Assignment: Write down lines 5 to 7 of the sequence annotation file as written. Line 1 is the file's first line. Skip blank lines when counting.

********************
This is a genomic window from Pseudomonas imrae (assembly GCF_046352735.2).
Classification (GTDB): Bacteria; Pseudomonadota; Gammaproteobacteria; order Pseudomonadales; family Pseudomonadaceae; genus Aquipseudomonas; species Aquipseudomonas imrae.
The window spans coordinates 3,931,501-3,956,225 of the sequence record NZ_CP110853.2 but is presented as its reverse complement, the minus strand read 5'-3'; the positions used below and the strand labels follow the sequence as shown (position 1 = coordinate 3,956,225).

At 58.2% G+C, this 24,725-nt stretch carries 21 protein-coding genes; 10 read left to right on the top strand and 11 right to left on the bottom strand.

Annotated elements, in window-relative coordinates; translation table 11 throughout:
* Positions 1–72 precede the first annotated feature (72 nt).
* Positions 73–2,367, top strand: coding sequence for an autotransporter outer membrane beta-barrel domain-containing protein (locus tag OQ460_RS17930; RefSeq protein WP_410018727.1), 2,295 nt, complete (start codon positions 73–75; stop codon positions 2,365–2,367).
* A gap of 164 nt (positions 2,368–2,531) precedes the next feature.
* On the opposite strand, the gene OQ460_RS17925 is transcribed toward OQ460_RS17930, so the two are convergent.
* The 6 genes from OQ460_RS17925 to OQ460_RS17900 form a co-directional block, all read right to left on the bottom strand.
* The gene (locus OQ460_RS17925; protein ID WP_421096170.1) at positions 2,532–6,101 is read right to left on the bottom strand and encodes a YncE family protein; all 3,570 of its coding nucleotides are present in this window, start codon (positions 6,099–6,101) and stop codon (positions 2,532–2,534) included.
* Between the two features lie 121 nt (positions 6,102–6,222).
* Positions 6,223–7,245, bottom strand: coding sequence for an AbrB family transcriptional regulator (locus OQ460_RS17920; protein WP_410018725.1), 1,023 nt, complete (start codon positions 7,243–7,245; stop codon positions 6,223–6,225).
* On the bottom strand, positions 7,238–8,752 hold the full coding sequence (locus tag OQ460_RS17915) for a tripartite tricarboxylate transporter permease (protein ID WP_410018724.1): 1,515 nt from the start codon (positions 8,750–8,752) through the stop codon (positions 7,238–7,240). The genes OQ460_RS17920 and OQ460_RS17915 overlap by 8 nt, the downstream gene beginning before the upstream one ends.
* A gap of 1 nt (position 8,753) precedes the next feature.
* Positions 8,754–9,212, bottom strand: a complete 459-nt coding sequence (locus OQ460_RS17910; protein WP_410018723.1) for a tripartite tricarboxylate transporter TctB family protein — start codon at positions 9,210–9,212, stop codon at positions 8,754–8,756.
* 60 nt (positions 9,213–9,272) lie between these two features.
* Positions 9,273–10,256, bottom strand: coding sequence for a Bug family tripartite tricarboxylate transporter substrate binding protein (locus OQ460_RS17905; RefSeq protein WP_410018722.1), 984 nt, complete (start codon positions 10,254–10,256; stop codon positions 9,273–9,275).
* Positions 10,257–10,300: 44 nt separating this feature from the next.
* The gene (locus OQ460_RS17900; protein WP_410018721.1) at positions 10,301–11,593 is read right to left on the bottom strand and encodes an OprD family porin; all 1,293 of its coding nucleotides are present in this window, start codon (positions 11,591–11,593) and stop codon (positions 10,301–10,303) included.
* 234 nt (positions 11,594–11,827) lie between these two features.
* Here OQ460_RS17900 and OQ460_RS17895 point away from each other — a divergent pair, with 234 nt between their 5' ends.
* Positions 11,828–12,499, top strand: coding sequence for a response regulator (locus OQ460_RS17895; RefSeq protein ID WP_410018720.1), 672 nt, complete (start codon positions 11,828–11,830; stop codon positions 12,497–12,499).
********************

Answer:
Annotated elements, in window-relative coordinates; translation table 11 throughout:
* Positions 1–72 precede the first annotated feature (72 nt).
* Positions 73–2,367, top strand: coding sequence for an autotransporter outer membrane beta-barrel domain-containing protein (locus tag OQ460_RS17930; RefSeq protein WP_410018727.1), 2,295 nt, complete (start codon positions 73–75; stop codon positions 2,365–2,367).